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Trees for Ecotourism

Tsomgo, Sikkim, India

Available for Adoption: 30,000 Trees

Project Purpose
Trees for the Himalayas

Location

The plantation project is implemented in the Tsomgo watershed catchment area in East Sikkim.

Aim

Enhancement of

Biodiversity

Carbon Sequestration

Promotion of

Ecotourism

Generation of

Rural Employment

Improvement of

Wildlife Habitats

Why Trees?
 
The Sikkim Human Development Report 2014 recognised tourism as one of the potential sectors for growth and livelihood creation. Among all of Grow-Trees' plantation projects, the Tsomgo plantation project is located in the highest eco-zone. The project is implemented between 12300ft and 13000ft above mean sea level. Tsomgo, being a popular tourist destination, sees several hundred (500 to 1000) tourist vehicles on a daily basis, with over 300,000 (3 lakh) visitors per year creating environmental stress on these fragile mountain ecosystems.
The trees will contribute to vehicular population reduction, ecological restoration, wildlife habitat conservation, and improving the quality of life of local populations by making them more self-sufficient. The tourism sector has emerged as a vital industry of Sikkim in recent decades, providing direct employment to at least 40,000 people. Improved forest health will have a substantial impact on boosting alternative tourism and enhancing local livelihood, providing a win-win situation in terms of social, environmental, and cultural issues.

The Tsomgo catchment is a prominent water tower in the region, serving as a primary feeder to the forests and a critical source of water for animals and habitation downstream, including Gangtok, Sikkim's capital. The trees will aid in the reduction of flooding hazards, the improvement of groundwater quality and quantity, the protection of farmers' crops, soil conservation, and the rejuvenation of the water table.

Tsomgo Lake, which shares a catchment region with Kyongnosla Alpine Sanctuary, is a richly diverse ecosystem that is home to Red pandas, Himalayan Black Bears, Musk Deer, and migratory birds. Trees provide refuge and food for a variety of birds and animals and prevent wildlife from accessing human settlements, resulting in reduced human-animal conflict. As a result, the planted species provide a variety of functions, including animal repellant, fodder, livelihood diversification, and biodiversity advantages.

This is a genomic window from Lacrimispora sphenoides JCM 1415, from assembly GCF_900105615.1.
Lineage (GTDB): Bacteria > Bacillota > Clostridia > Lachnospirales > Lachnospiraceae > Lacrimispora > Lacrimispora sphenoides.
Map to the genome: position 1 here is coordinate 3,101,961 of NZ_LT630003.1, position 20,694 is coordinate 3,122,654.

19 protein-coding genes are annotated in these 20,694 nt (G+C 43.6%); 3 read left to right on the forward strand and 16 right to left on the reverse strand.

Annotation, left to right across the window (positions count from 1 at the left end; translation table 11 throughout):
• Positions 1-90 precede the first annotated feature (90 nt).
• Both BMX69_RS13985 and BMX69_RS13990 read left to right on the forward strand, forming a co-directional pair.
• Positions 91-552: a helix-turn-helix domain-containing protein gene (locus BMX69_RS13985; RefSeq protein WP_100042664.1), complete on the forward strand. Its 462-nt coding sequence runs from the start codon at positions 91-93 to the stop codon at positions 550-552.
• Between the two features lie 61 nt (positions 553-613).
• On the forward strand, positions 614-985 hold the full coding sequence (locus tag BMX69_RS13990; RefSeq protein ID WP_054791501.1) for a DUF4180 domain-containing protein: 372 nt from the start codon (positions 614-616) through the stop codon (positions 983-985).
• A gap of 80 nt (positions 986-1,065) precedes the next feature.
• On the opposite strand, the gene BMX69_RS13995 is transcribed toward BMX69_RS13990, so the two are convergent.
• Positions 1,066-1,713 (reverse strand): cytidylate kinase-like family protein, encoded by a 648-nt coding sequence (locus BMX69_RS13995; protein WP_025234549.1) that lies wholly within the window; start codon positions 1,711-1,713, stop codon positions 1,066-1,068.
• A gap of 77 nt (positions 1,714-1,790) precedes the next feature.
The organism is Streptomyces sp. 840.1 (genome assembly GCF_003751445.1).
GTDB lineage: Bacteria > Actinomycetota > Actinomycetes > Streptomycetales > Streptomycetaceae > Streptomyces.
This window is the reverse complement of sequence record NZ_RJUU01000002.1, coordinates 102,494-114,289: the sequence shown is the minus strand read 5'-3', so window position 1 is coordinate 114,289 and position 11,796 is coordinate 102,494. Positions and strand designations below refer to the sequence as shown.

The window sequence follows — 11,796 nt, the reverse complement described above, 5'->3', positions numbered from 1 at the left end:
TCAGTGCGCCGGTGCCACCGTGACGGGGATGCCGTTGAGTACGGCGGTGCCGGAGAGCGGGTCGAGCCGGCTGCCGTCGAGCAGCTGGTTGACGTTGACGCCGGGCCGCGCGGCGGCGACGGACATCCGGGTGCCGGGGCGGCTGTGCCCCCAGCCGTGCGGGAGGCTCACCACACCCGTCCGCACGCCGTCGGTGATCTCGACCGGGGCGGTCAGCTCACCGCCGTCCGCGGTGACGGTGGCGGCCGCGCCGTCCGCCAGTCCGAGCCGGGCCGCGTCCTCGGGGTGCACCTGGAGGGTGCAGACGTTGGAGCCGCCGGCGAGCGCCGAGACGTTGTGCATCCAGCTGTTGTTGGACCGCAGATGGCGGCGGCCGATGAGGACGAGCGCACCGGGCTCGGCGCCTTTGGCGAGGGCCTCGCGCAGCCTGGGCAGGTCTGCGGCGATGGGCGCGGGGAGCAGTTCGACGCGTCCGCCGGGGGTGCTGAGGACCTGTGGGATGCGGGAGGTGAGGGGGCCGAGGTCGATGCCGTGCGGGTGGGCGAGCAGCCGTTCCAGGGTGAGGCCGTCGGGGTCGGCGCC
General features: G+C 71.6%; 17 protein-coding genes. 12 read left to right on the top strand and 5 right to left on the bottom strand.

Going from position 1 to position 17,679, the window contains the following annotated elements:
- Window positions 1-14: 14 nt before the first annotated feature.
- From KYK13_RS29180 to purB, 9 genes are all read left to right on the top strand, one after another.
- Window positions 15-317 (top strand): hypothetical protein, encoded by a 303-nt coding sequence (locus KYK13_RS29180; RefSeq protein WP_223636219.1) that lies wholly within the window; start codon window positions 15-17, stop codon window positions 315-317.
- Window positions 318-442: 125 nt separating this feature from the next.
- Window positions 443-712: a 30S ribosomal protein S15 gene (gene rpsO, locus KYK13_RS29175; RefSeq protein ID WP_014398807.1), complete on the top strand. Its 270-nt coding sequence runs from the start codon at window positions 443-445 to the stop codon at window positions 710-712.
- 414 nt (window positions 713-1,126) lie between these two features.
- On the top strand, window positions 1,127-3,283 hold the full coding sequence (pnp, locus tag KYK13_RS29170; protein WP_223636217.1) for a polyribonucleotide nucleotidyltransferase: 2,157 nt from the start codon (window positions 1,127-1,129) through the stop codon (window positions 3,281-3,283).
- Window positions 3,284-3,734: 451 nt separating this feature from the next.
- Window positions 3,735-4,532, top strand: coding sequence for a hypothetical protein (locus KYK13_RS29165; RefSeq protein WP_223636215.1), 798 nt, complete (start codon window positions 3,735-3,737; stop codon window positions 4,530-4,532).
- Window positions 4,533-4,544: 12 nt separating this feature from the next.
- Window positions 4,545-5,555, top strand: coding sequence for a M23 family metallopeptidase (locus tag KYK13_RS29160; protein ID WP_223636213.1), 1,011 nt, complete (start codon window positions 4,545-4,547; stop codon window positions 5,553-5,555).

Despite the fact that tree growth in the Tsomgo region is slower than in other areas, it is nevertheless very beneficial in the long run since it serves to counteract atmospheric carbon pollution, resulting in a sustainable green ecosystem.


Tree Species

Gurash (Rhododendron arboreum), Lal chimal (Rhododendron bardatum), Tengre salla (Picea smuthiana), Kapasay (Acer cambelli), Gobre salla (Abies webbiana), Uttish (Alnus nepalensis), Katus (Castonopsis tribuloides), Bhadrasay (Elaoocarpus sikkimensis), khanakap (Evodia meliaefolia), Nabro (Ficus hookeri), Rani chap (Michelia excelsa), Phusre chap (Michelia lanuginose), Arupati (Prunus nepalensis), Gogun (Saurauia nepalensis), Kharana (Symplacos theifolia), Asara (Woodferdia floribunda), Pamsi/fambal (Persaamericana), Bajho (Acorus calomuslinn), Chirayito (Swertia), Burookhati (Astilbe rivularis), Chimping (Heracleum wallichii).

Social Impact:

The tree plantation will help in promoting sustainable eco-tourism and wildlife tourism by improving the overall ecological health and enhancing wildlife habitat in a particular area. It will help to restore degraded forest patches in the project sites of East Sikkim's Tsomgo range.
The plantation project creates employment for the rural and tribal communities of Sikkim, including women self-help groups. Indigenous communities are the ones that know their forests the best and that’s why they are encouraged to get involved in plantation activities,  from pit digging to tree upkeep after the trees have reached maturity.

As the Tsomgo region has a limited number of trees, the project intends to prioritise afforestation initiatives by planting local species. Local species like Rhododendron and Silver Fir improve the landscape since they can resist extreme weather conditions like snow and help to minimise and adapt to climate change. Through trees, the local communities will be able to attain sustainable income sources in the form of timber-based produce and non-timber forest products. 
Upon maturity, each tree can absorb approximately 20kg of CO2 per year which is considered globally as a conservative estimate for sequestration potential of trees. The trees will also help in conserving the local flora and fauna by providing them with adequate food and natural habitat sources.
 

Adoption Status:

Name of the Company Number of Trees Adopted FY
Integreon Managed Solutions (India) Private Limited 10,000 2021-22
MakeMyTrip Foundation 50,000 2019-20
Blue Dart Express Ltd. 20,000 2017-18

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